Ensuring that every child is born healthy is key to giving every child the best start in life. Specifically, premature birth and associated complications are the number one cause of death of babies in the United States. Babies who are born prematurely (before 37 weeks of pregnancy) often have long-term health problems, including chronic lung disease, cerebral palsy, intellectual disabilities, blindness, and hearing loss.
Prematurity can affect a child’s school performance—babies born prematurely are more likely to have learning and behavior problems during childhood, including developmental delays. An estimated 1 in 3 children born prematurely will need special school services at some point during their schooling. Premature birth interrupts the development of the brain—the critical foundation of a child’s future learning, behavior, and health.
Improving this key outcome could also translate into substantial cost savings—the economic costs of preterm births reached $26.2 billion in 2006, accounting for more than one-third of all U.S. healthcare spending for infants. The cost of a preterm birth is estimated to be 10 times greater than a full-term birth.
The Biology of Adversity
Social inequality literally gets under the skin and shapes human biology.
THE WEAR & TEAR OF STRESS: ALLOSTATIC LOAD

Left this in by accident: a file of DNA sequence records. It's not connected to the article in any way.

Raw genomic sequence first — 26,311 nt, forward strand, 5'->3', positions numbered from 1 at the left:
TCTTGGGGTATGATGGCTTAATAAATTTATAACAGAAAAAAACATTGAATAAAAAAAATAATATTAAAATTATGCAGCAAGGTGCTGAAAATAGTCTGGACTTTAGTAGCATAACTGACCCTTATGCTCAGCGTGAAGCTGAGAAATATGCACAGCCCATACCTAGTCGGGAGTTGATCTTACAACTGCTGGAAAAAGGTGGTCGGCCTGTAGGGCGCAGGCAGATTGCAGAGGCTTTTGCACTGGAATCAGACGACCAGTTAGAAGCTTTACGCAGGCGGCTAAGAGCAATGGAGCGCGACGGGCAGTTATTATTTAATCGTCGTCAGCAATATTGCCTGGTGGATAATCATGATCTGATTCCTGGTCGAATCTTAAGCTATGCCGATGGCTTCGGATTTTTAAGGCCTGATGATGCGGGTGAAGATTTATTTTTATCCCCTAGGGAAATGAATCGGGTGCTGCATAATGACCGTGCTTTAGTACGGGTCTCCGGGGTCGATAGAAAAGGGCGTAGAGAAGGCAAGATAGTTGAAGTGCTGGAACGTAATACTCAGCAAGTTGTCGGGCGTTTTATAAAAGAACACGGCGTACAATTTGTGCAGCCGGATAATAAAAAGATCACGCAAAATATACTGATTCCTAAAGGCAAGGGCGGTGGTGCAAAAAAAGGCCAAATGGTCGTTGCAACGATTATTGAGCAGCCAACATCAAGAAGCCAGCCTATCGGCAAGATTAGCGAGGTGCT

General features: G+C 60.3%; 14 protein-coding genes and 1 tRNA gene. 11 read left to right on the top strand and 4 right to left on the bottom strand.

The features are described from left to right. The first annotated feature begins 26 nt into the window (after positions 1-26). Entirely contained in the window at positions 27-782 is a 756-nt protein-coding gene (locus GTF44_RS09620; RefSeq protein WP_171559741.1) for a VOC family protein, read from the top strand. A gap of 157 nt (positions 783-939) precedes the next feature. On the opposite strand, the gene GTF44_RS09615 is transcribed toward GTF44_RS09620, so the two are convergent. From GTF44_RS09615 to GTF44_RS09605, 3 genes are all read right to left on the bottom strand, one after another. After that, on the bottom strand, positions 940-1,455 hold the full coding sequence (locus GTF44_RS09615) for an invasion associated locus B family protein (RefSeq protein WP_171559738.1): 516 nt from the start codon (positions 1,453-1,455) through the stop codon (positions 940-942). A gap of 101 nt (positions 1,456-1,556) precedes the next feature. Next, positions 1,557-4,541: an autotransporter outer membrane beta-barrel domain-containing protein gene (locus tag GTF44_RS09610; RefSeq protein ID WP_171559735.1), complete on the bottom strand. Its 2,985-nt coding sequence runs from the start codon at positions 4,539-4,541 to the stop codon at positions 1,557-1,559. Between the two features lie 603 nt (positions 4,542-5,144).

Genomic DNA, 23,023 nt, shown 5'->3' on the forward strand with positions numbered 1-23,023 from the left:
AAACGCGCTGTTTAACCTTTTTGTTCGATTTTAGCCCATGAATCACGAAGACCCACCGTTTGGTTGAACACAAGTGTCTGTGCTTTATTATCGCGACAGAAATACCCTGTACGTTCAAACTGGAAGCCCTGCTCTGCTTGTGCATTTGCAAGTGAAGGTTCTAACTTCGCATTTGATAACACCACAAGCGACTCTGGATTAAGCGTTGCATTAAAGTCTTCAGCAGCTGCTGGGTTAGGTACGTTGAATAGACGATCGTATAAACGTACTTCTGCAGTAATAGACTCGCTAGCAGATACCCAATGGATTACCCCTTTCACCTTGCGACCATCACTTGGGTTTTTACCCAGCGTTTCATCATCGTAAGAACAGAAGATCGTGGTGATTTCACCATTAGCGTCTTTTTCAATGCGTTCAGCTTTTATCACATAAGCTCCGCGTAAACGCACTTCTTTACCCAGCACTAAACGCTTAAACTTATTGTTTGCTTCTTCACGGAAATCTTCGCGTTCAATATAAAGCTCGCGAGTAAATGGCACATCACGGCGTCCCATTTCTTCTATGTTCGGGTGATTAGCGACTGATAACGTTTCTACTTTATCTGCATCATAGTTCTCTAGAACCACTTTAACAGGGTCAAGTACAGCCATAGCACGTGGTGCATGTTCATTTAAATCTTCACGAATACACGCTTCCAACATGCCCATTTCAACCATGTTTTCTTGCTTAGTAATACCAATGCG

Social and psychological stressors, if not mitigated, can have biological effects. In the absence of positive, supportive relationships, stressors can cause the body’s stress system to go on permanent high alert, flooding the body with hormones that can harm the heart, lungs, and other organs. It has been linked to preterm birth.
GENES & THE ENVIRONMENT: EPIGENETICS
Environmental exposures can affect gene expression. This is a new understanding of the casual pathway that disease can take - one that traces neither to the environment or genes alone but to their intersection. Epigenetic effects have been offered as an explanation for why babies born prematurely are at higher risk for metabolic and cardiovascular diseases later in life.
Interested in Learning More About Prematurity?
The focus of the Albany Prematurity Improvement Network isn’t research on prematurity—but there’s plenty of amazing research if you’re interested in learning more & we encourage you to dig in.
The March of Dimes has funded major research projects across the country to continue to push our knowledge of the causes of preterm birth. Visit their website HERE to learn more.